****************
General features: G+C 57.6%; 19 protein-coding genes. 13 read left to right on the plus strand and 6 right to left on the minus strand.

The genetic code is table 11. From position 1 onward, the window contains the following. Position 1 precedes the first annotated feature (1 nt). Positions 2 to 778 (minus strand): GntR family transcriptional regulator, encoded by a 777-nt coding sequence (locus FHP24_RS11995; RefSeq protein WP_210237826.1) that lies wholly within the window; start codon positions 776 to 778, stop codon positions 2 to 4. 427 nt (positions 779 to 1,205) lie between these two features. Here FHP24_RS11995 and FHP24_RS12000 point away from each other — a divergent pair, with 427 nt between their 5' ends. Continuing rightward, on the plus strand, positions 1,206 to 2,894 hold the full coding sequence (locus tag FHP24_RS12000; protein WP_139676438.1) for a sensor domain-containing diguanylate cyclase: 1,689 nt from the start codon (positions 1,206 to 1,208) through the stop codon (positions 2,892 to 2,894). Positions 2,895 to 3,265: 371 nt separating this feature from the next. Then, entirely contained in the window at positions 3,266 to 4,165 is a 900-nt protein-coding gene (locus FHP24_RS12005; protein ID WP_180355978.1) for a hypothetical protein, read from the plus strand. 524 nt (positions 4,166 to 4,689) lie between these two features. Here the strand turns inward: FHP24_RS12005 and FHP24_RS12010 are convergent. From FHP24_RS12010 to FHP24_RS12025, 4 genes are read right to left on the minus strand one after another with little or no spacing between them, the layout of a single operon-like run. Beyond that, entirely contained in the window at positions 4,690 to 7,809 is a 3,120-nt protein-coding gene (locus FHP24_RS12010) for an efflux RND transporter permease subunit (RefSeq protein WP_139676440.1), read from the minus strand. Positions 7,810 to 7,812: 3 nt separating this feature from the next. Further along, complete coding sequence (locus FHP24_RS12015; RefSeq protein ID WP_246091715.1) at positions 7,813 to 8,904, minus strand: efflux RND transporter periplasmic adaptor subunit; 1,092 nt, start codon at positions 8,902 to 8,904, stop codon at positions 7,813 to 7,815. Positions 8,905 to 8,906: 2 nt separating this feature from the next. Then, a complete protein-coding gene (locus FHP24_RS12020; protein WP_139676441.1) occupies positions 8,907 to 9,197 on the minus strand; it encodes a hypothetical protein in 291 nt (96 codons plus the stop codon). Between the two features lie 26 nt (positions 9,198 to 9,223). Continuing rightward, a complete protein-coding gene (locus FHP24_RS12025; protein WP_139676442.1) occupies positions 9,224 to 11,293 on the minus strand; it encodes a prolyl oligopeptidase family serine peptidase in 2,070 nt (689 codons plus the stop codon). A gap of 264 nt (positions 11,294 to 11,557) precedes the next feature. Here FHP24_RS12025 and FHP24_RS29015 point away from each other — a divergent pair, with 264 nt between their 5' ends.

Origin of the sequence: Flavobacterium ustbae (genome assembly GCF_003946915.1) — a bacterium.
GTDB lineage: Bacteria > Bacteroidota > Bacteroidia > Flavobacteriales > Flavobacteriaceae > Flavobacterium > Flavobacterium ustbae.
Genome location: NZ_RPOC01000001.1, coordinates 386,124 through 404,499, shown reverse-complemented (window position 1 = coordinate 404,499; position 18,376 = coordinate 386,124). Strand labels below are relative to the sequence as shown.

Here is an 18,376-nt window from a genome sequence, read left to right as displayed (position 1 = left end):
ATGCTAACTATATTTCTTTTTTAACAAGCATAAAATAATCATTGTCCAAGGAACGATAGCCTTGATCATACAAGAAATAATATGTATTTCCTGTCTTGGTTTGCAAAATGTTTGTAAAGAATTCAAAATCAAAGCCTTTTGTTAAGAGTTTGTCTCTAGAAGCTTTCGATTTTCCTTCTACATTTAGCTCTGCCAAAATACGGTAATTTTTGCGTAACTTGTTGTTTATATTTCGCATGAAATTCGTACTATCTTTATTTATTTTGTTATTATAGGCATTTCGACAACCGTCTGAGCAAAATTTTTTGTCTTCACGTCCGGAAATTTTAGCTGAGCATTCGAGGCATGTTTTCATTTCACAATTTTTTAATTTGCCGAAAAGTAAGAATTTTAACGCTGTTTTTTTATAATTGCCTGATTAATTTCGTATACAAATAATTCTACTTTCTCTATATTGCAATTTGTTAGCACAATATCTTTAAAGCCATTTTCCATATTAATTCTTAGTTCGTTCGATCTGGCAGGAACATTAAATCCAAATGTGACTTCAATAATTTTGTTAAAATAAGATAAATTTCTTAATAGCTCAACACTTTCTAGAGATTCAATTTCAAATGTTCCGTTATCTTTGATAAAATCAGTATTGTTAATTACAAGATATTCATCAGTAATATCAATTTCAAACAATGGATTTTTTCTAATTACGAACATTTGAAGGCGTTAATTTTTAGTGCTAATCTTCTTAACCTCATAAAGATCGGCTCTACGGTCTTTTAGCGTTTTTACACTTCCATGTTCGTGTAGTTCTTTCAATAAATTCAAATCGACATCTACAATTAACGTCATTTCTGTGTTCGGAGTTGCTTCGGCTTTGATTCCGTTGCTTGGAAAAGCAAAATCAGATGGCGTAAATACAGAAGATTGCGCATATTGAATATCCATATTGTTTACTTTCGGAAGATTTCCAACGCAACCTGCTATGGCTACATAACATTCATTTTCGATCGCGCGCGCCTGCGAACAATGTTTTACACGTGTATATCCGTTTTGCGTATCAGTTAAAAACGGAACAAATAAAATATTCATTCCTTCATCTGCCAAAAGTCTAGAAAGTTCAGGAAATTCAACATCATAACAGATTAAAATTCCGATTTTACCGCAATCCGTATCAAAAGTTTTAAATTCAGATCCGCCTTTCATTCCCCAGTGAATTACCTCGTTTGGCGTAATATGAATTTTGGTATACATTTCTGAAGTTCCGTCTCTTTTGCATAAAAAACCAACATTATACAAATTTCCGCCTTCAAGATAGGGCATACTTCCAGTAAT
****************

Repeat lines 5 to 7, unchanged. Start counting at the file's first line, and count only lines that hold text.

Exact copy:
Genome location: NZ_RPOC01000001.1, coordinates 386,124 through 404,499, shown reverse-complemented (window position 1 = coordinate 404,499; position 18,376 = coordinate 386,124). Strand labels below are relative to the sequence as shown.

Here is an 18,376-nt window from a genome sequence, read left to right as displayed (position 1 = left end):
ATGCTAACTATATTTCTTTTTTAACAAGCATAAAATAATCATTGTCCAAGGAACGATAGCCTTGATCATACAAGAAATAATATGTATTTCCTGTCTTGGTTTGCAAAATGTTTGTAAAGAATTCAAAATCAAAGCCTTTTGTTAAGAGTTTGTCTCTAGAAGCTTTCGATTTTCCTTCTACATTTAGCTCTGCCAAAATACGGTAATTTTTGCGTAACTTGTTGTTTATATTTCGCATGAAATTCGTACTATCTTTATTTATTTTGTTATTATAGGCATTTCGACAACCGTCTGAGCAAAATTTTTTGTCTTCACGTCCGGAAATTTTAGCTGAGCATTCGAGGCATGTTTTCATTTCACAATTTTTTAATTTGCCGAAAAGTAAGAATTTTAACGCTGTTTTTTTATAATTGCCTGATTAATTTCGTATACAAATAATTCTACTTTCTCTATATTGCAATTTGTTAGCACAATATCTTTAAAGCCATTTTCCATATTAATTCTTAGTTCGTTCGATCTGGCAGGAACATTAAATCCAAATGTGACTTCAATAATTTTGTTAAAATAAGATAAATTTCTTAATAGCTCAACACTTTCTAGAGATTCAATTTCAAATGTTCCGTTATCTTTGATAAAATCAGTATTGTTAATTACAAGATATTCATCAGTAATATCAATTTCAAACAATGGATTTTTTCTAATTACGAACATTTGAAGGCGTTAATTTTTAGTGCTAATCTTCTTAACCTCATAAAGATCGGCTCTACGGTCTTTTAGCGTTTTTACACTTCCATGTTCGTGTAGTTCTTTCAATAAATTCAAATCGACATCTACAATTAACGTCATTTCTGTGTTCGGAGTTGCTTCGGCTTTGATTCCGTTGCTTGGAAAAGCAAAATCAGATGGCGTAAATACAGAAGATTGCGCATATTGAATATCCATATTGTTTACTTTCGGAAGATTTCCAACGCAACCTGCTATGGCTACATAACATTCATTTTCGATCGCGCGCGCCTGCGAACAATGTTTTACACGTGTATATCCGTTTTGCGTATCAGTTAAAAACGGAACAAATAAAATATTCATTCCTTCATCTGCCAAAAGTCTAGAAAGTTCAGGAAATTCAACATCATAACAGATTAAAATTCCGATTTTACCGCAATCCGTATCAAAAGTTTTAAATTCAGATCCGCCTTTCATTCCCCAGTGAATTACCTCGTTTGGCGTAATATGAATTTTGGTATACATTTCTGAAGTTCCGTCTCTTTTGCATAAAAAACCAACATTATACAAATTTCCGCCTTCAAGATAGGGCATACTTCCAGTAAT